But I love her so much

As I mentioned in my first blog, I was diagnosed very late with my postnatal depression. This was partly circumstantial, partly because I didn’t know what feelings were normal after having a baby and partly because I loved my baby so much and felt I had a really good bond with her. Strange thing to say?

My ideas about post-natal depression were very different to my experience of it. In my head someone with PND hadn’t bonded with their baby, felt they wanted to harm their baby perhaps and/or could not cope in anyway with the change that had occurred. Although these can be indicators, this is definitely not a complete picture of all post-natal depression, there are lots of other indicators as well.

My experience was different. I bonded with Tigger right away, I loved her so much and my PND manifested itself in anxiety around whether as a mum I was good enough, whether decisions I made on her behalf with regards to food, sleep, things we did etc were going to have a huge impact on her life. Anxiety was a massive factor at the beginning along with a massive lack of confidence in my skills as a mum. Most mums feel ill-equipped in those first few days but this feeling continued for me and my anxieties were so out of proportion.

I also felt very little joy or had little interest in things I had always really enjoyed previously. I began to find it difficult to go to places I didn’t know something I had never struggled with before. I’ve always been a vivacious, fun-loving and outgoing individual with lots to say (too much sometimes) and a love of trying new things so this new me did not sit well. I also felt consistently tired but again this seemed normal for a new mum and everyone says how tired you will be or how tired they are but I now know that the fatigue was part of me being unwell.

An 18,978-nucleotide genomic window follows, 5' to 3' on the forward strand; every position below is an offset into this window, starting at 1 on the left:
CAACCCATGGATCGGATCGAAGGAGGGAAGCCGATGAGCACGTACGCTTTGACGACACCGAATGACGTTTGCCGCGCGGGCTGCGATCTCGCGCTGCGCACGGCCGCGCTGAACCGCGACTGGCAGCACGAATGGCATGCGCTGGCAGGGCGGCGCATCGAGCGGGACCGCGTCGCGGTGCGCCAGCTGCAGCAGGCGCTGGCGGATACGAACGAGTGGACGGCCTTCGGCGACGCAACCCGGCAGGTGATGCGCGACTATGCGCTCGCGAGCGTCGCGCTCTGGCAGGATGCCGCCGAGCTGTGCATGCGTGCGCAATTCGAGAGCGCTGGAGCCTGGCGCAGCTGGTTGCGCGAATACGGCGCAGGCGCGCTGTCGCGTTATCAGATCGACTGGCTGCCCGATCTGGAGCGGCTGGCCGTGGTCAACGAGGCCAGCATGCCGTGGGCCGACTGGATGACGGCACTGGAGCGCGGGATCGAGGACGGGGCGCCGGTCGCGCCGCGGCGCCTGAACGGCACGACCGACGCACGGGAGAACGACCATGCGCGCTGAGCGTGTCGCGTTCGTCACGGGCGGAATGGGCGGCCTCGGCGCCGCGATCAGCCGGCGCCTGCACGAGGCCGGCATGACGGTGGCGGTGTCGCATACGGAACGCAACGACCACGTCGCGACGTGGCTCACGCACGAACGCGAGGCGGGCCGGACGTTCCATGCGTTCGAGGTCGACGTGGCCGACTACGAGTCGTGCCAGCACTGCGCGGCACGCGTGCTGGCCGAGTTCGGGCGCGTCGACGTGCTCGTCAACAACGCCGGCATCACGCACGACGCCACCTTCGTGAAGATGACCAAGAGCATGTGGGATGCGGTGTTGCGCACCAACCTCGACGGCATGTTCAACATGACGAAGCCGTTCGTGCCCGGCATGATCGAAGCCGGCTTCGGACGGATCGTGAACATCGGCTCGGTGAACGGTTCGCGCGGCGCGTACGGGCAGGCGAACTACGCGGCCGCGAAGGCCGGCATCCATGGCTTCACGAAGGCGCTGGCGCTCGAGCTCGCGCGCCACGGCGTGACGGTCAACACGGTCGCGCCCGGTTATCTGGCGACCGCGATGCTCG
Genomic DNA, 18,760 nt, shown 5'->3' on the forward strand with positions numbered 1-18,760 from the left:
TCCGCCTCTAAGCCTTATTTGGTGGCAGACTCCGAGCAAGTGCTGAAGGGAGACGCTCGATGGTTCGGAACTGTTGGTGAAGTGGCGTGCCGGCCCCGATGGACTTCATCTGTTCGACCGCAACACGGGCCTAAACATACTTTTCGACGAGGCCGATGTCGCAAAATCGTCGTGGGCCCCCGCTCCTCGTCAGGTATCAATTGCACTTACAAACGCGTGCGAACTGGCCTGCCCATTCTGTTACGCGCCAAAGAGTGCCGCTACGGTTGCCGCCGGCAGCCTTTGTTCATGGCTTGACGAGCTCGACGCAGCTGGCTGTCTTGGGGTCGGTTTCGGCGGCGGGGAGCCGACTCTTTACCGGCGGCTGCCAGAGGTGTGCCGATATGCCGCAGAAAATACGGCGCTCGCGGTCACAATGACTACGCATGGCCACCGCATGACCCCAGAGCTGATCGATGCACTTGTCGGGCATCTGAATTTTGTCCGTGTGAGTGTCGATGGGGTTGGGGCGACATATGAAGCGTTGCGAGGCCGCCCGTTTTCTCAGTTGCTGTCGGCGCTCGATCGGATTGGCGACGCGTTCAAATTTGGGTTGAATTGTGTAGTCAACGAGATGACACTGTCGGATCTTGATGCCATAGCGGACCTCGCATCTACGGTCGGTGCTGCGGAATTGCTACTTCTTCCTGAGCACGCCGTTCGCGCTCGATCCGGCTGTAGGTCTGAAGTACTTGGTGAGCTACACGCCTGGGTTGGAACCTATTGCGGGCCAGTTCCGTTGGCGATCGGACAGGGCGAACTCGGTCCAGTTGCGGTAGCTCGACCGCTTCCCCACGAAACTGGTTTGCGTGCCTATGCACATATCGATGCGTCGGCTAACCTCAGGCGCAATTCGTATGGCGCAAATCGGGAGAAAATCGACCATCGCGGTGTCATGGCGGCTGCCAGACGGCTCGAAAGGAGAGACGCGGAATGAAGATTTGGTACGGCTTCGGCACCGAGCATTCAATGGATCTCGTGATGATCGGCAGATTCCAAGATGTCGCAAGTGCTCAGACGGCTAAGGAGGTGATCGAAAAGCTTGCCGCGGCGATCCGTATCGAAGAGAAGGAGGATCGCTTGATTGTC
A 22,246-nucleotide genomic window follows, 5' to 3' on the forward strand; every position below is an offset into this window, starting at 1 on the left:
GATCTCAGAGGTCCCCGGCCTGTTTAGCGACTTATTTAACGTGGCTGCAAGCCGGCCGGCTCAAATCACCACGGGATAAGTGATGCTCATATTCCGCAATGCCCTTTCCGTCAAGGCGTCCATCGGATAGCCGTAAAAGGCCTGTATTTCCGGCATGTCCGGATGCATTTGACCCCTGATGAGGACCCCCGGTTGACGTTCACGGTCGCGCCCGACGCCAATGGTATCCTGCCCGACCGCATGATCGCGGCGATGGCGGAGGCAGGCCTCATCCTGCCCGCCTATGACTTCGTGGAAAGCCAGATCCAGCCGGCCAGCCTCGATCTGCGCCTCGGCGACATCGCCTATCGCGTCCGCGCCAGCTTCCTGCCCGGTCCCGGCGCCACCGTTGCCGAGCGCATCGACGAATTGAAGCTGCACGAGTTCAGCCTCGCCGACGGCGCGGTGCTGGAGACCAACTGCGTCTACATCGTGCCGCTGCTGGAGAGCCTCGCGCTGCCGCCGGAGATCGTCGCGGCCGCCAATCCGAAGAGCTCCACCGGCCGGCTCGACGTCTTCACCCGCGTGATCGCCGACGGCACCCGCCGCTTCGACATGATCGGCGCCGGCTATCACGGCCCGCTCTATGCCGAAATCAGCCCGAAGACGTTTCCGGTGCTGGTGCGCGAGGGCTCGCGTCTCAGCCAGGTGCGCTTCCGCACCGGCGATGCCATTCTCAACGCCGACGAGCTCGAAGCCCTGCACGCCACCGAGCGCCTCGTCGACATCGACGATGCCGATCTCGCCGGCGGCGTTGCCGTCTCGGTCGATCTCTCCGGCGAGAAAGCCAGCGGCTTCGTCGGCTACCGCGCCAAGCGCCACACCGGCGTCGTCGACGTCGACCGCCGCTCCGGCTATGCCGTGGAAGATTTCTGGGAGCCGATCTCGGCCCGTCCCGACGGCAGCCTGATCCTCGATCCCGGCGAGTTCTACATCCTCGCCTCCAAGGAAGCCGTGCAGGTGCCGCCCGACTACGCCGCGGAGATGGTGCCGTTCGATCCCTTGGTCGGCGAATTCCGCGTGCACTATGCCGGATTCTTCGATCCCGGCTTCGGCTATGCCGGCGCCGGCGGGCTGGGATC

Despite, all these things it took me at least 7 months before I began to worry about my mood. Seems silly now as it sounds so obvious but it’s funny when you are in it, there is a new baby to take care of who completely depends on you and you are desperate to look like you have adapted to mothering well, it’s easy to ignore all the warning signs.

You can find some of the warning signs here on the MIND website and also tale to someone on the PANDAS helpline if you are concerned at all about how you are feeling. Don’t feel that it can’t be you, don’t struggle in silence just share with someone that you are a little concerned about yourself and ask for help. Believe me I know this is hard but you will feel better for not being alone in it and remember spring will appear.

The big event

THIS POST HAS DETAILS ABOUT BIRTH. PERHAPS NOT FOR THE SQUEAMISH!

From horror stories to no drugs and sailed through it. From a quick, didn’t make it to the hospital birth to a 50 hour struggle, anyone who has been near a birth has a story they’d like to share with you as soon as you mention you are pregnant or look obviously pregnant enough to take the chance.

I had one lady say “my cousin had her little boy a week ago and it ripped her to shreds”. Yes she actually said that to me when I announced I was pregnant! I felt so fortunate to be heading for that adventure!

Everyone is an expert but the reality is there isn’t a normal birth. Every single one is different (speak to any midwife)! Your body is different, your baby is unique and there are so many external factors which can impact your birth experience. There are, of course, amazing ways of preparing yourself physically and mentally for it, however the one thing you can guarantee is that it is an experience like no other with a large degree of unpredictability.

I wanted an active birth and preferably in the water and I was fortunate to get most of this. I did a lot of my labour at home and then was admitted to my local birth centre around 7pm. Tigger was born at 9:50pm in thhe birthing pool with all the staff saying what a straightforward and calm birth I had had. There was little concern as I was managing the pain and to be quite frank felt I should be in some pain having just pushed a human being out of me!

Things changed when I was examined after getting out of the pool and I had lost a fair amount of blood. I had a third degree tear, bordering on fourth. I needed to go to surgery. Suddenly we went from a safe, warm, soft lit room to the lift and delivery suite with bright lights and lots of noise! An assault of my senses a little after the calm experience I’d just had. I waited to be examined by the doctor in charge and then after waiting for a couple of emergency c-sections to take place was wheeled down to theatre. I had a spinal and the doctor ‘fixed my bits’ under a spinal.

After this, I went to recovery and around 4:30/5am was transferred back up to a small room on the birth centre. I was still numb from the waist down and unable to do some of the things I wanted to do but it was nice to be back in a more normal space with my new baby and husband.